Mental Health and the LGBTQIA Community
Pride month is a great time to celebrate the LGBTQIA community. And while there’s much to celebrate, June is also a great time to bring awareness to some of the unique mental health challenges the community faces. Unfortunately, the statistics don’t lie. The LGBTQIA community faces higher rates of mental health challenges due to societal issues, lack of acceptance from friends and family, poor availability of resources, and challenging legislation. For example, did you know…
- LGB adults are more than twice as likely as heterosexual adults to experience a mental health condition.
- Transgender individuals are nearly four times as likely as cisgender individuals to experience a mental health condition.
- LGB youth are more than twice as likely to report experiencing persistent feelings of sadness or hopelessness than their heterosexual peers.
- 48% of transgender adults report that they have considered suicide in the last year, compared to 4% of the overall US population.
Unique Mental Health Challenges
Why is the current state of mental health so bleak for the LGBTQIA community? The answer is complex and nuanced. Depression, one of the most prevalent mental health conditions, involves feelings of despair, hopelessness, self-guilt, and a loss of motivation. While it can be caused by any number of things, persistent psychological stress is recognized as a contributing factor. In addition, stigma, discrimination, and lack of legal protections can all contribute to depression among marginalized groups such as the LGBTQIA community.
Even those who people are supposed to trust–friends, family members, and even doctors–contribute to stigma and the continued stress LGBTQIA individuals experience. As many as 43% of youths are kicked out of their homes due to a lack of family acceptance. Seeking treatment for depression or mental health conditions can even worsen the problem, as many people report they don’t feel their healthcare providers treat them with dignity or respect.
Consider the constant stressors. Living in a world of frequent, unrelenting discrimination and bias, not to mention sexism and violence, is bound to have a significant impact on mental health.
How to Support the LGBTQIA Community
It all starts with understanding and acceptance. According to the Trevor Project, LGBTQIA youth who feel that their communities are accepting of them are far less likely to attempt suicide than those in unaccepting or moderately accepting communities. But what does acceptance look like? Here are some ways you can do your part to change the environment, narrative, and attitudes:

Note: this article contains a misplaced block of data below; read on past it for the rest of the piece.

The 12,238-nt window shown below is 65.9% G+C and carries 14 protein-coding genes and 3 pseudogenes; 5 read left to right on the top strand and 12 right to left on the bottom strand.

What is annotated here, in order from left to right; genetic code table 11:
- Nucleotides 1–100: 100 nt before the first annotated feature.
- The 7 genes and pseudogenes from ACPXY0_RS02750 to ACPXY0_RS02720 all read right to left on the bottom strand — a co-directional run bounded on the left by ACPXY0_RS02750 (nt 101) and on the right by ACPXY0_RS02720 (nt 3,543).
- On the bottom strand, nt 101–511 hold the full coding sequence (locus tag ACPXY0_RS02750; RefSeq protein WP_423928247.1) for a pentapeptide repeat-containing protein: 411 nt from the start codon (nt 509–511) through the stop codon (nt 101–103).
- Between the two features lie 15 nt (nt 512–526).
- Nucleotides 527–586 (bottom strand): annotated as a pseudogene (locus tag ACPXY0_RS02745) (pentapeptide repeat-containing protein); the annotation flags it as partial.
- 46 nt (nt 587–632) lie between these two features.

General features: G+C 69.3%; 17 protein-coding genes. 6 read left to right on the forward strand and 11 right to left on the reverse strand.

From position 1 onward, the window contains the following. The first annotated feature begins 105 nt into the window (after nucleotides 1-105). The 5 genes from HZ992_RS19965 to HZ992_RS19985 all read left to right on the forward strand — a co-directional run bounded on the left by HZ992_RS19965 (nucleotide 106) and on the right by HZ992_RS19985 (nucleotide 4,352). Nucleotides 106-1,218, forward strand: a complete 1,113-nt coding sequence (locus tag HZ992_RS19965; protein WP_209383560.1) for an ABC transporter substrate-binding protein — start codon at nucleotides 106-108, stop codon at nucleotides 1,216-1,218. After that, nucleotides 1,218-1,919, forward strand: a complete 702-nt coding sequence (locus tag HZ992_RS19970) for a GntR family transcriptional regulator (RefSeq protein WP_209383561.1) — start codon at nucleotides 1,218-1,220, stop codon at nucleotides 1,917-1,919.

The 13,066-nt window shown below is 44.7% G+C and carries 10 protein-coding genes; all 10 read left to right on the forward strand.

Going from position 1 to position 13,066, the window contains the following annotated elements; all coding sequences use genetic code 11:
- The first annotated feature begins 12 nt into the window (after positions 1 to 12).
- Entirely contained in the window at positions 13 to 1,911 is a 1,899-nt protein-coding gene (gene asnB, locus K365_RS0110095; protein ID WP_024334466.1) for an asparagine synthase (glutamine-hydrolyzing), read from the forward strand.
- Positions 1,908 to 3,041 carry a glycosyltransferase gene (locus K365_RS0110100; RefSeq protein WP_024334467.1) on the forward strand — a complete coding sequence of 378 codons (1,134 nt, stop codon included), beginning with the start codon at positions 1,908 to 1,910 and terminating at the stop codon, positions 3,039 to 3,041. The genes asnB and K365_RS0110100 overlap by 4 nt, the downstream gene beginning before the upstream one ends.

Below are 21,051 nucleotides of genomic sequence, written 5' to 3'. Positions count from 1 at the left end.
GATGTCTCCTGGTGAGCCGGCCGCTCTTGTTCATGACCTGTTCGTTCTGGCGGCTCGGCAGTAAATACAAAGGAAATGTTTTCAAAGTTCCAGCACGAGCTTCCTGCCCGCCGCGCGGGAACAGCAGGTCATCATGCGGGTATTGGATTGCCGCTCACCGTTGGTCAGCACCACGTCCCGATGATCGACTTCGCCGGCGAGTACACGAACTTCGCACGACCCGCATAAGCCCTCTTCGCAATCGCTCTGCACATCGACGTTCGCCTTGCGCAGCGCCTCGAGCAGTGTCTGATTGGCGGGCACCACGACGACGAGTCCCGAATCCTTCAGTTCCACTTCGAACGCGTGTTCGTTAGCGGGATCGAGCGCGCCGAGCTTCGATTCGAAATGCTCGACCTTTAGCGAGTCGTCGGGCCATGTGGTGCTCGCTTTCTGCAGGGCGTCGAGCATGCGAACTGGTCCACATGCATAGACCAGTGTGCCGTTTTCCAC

- Treat LGBTQIA individuals like you would anyone else (and the way you want to be treated). Identifying as LGBTQIA is only part of who someone is. There’s a lot more to talk about than just gender or orientation. Learn more about the rest of who they are!
- Learn the right language and use it. Listen when LGBTQIA individuals speak and learn how they refer to themselves, including their pronoun use. Try to reflect their language about their identity and partners. It’s also okay to ask. If you make a mistake, try again without being defensive.
- Speak out when you hear discrimination and homophobic or transphobic remarks. This is especially important with friends and family. They trust you and they may not know that you won’t tolerate language like this until you speak up.
- Write to your elected officials to advocate for LGBTQIA rights and protections. Educate yourself on any laws or initiatives that may be detrimental to the community and do your part to ensure legislation isn’t a barrier to mental health.
- Donate funds to organizations that support the LGBTQIA community. These organizations know the most effective ways to mobilize people, inform policy, and get the word out. Your money helps them do their best work.
Ways for LGBTQIA Individuals to Get Support
There are a number of great resources for the LGBTQIA community. The following organizations are dedicated to making the world safer, healthier, and happier for LGBTQIA individuals:
- The Association of Gay and Lesbian Psychiatrists: Offers many resources for LGBT individuals experiencing mental health conditions and psychiatric professionals with LGBT clients.
- The Gay and Lesbian Medical Association’s Provider Directory: A search tool that can locate a LGBTQ-inclusive health care provider.
- The LGBT National Help Center: Offers confidential peer support connections for LGBT youth, adults and seniors, including phone, text and online chat.
- The National Center for Transgender Equality: Offers resources for transgender individuals, including information on the right to access health care.
- The Trevor Project: A support network for LGBTQ youth providing crisis intervention and suicide prevention, including a 24-hour text line (text “START” to 678678).
- Society for Sexual, Affectional, Intersex, and Gender Expansive Identities (SAIGE): Delivers educational and support resources for LGBTQ individuals, as well as promotes competency on LGBTQ issues for counseling professionals.
- Depression Looks Like Me: Depression Looks Like Me is a program – sponsored by the Johnson & Johnson Company and supported by an alliance of other partners – that aims to educate and empower LGBTQ+ people with depression.
And never underestimate the power of community. At Circles, we build communities so people can connect directly with others who have been there and have lived with the same challenges. With group therapy sessions like Healing from Gay Shame and Having Children in the LGBTQIA Community, you’re only minutes away from people who understand.